Despite the threat of company closure looming over us, it was quite a fertile and fun time for some of us. We had weekly show-and-tells where each team would showcase their progress that week, and a winner was decided. It quickly became very competitive (especially when we lost the first week), but it proved quite a productive period.
Here, then, is a video playthrough of the end result on PS2. Amazingly, this took 13 people only six weeks, starting totally from scratch. While it wasn’t 100% successful at demonstrating our mechanics, we had created a compelling, playable demonstration of what Deadlight could be.
After six weeks of working on the Deadlight prototype, Stolen was signed by Hip Entertainment, and Blue continued on with that. I formed part of a team that would continue to develop Deadlight and pitch it about, although did eventually move back on to Stolen to see it through to ship. While there was always a lot of interest from publishers, Deadlight was never to be.
Because Blue52 had had two games cancelled – although through no fault of their own (one because a publisher closed a subsidiary, and another that was a new IP platform game in a green light meeting against two other established franchises, where only two could get green lit) – it meant that the company hadn’t shipped a game for nearly four years, and were deemed to be a high risk investment. With the death of Blue52, we tried to reposition Deadlight on PSP with the newly formed Curve Studios.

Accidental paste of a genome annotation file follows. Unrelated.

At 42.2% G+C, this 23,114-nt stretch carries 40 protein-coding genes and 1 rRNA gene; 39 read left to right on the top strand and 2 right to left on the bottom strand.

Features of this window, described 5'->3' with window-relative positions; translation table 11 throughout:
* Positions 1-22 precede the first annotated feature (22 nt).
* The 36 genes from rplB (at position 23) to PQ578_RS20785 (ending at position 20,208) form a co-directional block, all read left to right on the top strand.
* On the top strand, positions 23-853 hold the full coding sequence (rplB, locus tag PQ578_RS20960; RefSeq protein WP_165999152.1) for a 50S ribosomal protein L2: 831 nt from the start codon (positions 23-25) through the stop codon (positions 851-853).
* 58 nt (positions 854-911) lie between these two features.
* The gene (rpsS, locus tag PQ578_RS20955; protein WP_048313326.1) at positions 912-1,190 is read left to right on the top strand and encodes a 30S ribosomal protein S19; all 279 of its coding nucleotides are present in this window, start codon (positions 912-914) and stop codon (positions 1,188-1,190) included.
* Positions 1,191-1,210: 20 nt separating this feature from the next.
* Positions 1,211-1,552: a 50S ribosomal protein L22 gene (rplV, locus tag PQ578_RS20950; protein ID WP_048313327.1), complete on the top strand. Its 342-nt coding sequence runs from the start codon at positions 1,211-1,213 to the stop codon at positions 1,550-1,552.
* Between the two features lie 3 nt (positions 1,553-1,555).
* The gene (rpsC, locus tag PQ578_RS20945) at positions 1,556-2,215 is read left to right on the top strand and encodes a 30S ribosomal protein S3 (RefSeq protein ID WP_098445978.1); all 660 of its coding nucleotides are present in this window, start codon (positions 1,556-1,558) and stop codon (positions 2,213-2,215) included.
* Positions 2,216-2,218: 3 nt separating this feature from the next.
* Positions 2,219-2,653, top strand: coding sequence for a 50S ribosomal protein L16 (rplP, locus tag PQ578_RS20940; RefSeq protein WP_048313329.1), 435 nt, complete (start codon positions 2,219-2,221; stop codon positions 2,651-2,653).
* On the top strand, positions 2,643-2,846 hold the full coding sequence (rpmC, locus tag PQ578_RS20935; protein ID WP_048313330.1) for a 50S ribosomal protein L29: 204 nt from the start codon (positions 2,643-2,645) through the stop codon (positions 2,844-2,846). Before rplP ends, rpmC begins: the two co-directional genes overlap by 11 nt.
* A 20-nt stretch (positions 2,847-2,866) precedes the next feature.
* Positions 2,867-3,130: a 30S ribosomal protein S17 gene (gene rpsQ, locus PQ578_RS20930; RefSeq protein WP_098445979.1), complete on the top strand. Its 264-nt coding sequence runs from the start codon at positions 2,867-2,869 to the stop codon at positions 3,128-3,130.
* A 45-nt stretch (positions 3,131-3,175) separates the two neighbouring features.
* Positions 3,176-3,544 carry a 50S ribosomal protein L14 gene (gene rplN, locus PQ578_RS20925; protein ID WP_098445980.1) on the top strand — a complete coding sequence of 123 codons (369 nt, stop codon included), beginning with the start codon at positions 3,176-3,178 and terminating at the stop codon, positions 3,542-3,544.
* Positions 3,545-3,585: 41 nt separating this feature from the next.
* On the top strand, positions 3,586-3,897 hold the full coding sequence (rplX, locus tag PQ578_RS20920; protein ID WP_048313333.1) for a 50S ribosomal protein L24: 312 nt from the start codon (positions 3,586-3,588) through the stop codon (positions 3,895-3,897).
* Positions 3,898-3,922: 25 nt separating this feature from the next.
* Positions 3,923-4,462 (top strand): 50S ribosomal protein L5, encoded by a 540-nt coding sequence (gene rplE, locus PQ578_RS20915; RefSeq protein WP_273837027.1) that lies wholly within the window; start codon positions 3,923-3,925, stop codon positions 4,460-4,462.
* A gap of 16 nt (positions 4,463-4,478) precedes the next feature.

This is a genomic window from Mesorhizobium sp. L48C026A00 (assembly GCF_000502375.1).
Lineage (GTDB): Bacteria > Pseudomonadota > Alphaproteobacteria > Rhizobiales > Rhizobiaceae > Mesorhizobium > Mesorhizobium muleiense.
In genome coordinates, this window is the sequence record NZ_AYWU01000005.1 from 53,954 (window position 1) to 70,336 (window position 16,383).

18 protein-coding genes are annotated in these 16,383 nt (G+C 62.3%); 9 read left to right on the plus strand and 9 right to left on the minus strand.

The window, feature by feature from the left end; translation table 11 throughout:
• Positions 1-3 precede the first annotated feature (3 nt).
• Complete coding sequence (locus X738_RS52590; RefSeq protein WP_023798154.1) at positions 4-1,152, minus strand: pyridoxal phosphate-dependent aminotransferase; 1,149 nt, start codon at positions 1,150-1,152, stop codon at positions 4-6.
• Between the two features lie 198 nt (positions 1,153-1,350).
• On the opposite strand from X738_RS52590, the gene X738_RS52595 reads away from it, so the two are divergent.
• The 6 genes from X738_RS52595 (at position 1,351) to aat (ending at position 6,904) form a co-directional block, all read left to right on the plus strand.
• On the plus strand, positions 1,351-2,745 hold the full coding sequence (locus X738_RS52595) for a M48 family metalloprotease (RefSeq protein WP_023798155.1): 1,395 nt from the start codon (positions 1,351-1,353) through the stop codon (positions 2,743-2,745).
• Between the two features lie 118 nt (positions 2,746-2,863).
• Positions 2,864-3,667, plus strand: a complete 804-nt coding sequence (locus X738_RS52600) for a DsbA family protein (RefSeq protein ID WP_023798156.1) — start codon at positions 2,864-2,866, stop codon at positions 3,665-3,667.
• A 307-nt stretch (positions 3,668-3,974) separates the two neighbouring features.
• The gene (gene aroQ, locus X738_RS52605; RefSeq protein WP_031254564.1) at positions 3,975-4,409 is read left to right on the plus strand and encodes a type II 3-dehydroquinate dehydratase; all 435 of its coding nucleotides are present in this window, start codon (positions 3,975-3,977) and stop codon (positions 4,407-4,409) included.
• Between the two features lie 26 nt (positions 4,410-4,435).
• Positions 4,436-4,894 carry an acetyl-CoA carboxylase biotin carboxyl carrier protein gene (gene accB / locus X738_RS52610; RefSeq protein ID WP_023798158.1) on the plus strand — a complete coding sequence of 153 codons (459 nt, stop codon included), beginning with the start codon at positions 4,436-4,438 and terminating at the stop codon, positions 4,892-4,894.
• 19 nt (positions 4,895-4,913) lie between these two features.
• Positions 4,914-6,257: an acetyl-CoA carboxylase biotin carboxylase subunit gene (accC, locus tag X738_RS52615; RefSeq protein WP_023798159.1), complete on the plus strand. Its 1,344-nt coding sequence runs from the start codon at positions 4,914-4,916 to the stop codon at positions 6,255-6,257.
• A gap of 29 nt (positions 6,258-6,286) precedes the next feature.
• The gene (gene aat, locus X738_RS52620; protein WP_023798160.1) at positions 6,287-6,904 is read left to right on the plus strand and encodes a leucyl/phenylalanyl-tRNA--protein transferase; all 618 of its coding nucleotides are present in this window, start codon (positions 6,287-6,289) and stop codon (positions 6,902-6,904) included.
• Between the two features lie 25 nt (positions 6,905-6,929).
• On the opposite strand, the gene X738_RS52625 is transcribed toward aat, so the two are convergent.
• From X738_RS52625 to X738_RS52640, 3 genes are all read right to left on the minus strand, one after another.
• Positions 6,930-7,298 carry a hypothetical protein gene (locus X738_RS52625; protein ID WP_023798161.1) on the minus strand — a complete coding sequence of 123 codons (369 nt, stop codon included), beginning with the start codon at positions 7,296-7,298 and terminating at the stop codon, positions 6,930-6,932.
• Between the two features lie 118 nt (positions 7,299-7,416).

We got extremely close with one publisher, even getting as far as flying to the US to sign an agreement, only for them to change their mind while we were en route! And so that brings me back to my opening paragraph. While a solid title for 2004, it was just the wrong time for Deadlight. New IPs were becoming riskier bets for publishers as the then-current generation of consoles came to a close, and so it was probably always destined for failure.
It’s good to see Alan Wake continue some of the themes and mechanics that we were pursuing in Deadlight, although their treatment of white light looks way better realised than ours was. Still, with more development, maybe we would have ended up with a similar treatment to Remedy’s. I guess we’ll never know, since Curve don’t make games as big as Deadlight any more (it would be even bigger now in the HD era!). That’s fine by me though; our small is pretty beautiful.